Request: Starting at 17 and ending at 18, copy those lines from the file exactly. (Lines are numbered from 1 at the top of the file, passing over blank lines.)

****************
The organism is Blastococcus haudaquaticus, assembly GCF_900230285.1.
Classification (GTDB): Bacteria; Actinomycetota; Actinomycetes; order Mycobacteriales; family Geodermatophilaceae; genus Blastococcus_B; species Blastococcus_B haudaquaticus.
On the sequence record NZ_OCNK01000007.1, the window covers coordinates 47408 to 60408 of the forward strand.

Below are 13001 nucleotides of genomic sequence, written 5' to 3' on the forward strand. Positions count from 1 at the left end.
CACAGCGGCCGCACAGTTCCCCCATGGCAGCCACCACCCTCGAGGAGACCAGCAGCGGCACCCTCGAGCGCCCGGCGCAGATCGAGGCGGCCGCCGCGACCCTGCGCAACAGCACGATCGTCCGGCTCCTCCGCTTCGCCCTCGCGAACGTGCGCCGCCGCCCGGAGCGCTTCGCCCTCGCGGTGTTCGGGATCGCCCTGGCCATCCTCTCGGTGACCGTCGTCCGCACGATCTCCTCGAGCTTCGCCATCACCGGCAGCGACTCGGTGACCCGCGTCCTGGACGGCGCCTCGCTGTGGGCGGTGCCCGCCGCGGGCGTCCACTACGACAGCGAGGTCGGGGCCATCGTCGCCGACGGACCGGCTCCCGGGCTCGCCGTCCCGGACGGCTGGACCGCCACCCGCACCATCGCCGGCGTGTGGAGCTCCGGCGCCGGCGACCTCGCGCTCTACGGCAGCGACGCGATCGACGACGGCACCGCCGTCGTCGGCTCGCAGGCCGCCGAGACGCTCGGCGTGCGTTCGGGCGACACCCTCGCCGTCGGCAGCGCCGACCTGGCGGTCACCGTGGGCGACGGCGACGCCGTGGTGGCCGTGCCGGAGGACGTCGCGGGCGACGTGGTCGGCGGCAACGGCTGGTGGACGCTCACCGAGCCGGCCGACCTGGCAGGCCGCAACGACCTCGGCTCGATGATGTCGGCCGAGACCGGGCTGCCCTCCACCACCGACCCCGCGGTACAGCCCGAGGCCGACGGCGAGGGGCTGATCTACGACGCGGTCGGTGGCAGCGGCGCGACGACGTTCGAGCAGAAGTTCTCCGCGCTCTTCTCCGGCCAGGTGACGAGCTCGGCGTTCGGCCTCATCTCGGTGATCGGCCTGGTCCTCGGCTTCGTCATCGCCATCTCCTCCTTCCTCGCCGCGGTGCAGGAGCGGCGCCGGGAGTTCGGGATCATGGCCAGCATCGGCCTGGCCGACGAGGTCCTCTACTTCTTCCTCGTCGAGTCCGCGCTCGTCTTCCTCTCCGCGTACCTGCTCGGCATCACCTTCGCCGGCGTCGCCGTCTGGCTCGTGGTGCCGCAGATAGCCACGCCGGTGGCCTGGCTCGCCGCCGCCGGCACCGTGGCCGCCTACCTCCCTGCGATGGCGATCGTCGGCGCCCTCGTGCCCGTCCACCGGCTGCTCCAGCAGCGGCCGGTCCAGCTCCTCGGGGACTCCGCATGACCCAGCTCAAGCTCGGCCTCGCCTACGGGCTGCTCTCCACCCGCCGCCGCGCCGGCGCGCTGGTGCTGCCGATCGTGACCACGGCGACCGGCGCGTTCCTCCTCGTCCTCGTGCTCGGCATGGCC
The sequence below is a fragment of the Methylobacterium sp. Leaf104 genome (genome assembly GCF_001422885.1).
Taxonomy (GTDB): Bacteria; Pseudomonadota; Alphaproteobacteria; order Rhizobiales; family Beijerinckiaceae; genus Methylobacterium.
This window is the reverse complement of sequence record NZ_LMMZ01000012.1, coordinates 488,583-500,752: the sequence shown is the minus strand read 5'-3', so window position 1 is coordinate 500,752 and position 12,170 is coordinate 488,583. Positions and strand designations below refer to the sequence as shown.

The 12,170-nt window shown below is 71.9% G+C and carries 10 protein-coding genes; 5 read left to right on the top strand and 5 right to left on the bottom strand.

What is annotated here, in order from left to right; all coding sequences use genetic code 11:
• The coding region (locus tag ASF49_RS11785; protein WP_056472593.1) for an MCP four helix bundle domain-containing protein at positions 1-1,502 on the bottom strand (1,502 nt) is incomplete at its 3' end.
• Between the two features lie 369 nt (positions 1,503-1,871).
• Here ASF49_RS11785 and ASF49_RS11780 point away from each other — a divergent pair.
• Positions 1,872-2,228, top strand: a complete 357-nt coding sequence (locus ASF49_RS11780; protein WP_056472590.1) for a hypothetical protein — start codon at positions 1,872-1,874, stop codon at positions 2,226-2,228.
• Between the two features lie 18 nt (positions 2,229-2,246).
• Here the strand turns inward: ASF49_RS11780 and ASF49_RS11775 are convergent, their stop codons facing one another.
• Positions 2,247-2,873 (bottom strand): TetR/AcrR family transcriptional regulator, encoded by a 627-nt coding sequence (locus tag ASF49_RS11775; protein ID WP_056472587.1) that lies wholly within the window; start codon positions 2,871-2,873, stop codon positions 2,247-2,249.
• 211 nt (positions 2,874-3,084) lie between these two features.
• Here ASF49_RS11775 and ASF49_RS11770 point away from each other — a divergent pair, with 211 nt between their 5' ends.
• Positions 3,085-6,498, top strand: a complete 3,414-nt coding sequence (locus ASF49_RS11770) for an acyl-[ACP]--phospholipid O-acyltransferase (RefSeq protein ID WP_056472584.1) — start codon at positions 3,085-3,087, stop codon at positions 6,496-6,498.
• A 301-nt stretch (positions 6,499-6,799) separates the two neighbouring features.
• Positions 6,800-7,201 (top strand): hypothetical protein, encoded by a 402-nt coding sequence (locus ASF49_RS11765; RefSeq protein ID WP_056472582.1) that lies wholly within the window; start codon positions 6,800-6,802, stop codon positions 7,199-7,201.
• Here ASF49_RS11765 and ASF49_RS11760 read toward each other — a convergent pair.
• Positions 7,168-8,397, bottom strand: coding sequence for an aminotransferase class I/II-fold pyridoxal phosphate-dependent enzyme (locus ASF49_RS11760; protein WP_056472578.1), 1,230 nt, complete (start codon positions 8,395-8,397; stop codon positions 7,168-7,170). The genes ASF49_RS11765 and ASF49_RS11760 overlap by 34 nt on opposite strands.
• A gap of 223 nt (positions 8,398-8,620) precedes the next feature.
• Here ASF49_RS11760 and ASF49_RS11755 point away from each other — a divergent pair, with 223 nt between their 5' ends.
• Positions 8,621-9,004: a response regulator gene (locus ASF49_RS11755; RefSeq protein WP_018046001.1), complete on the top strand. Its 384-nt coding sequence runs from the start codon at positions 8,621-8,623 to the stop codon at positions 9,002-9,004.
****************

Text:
• Positions 2,247-2,873 (bottom strand): TetR/AcrR family transcriptional regulator, encoded by a 627-nt coding sequence (locus tag ASF49_RS11775; protein ID WP_056472587.1) that lies wholly within the window; start codon positions 2,871-2,873, stop codon positions 2,247-2,249.
• 211 nt (positions 2,874-3,084) lie between these two features.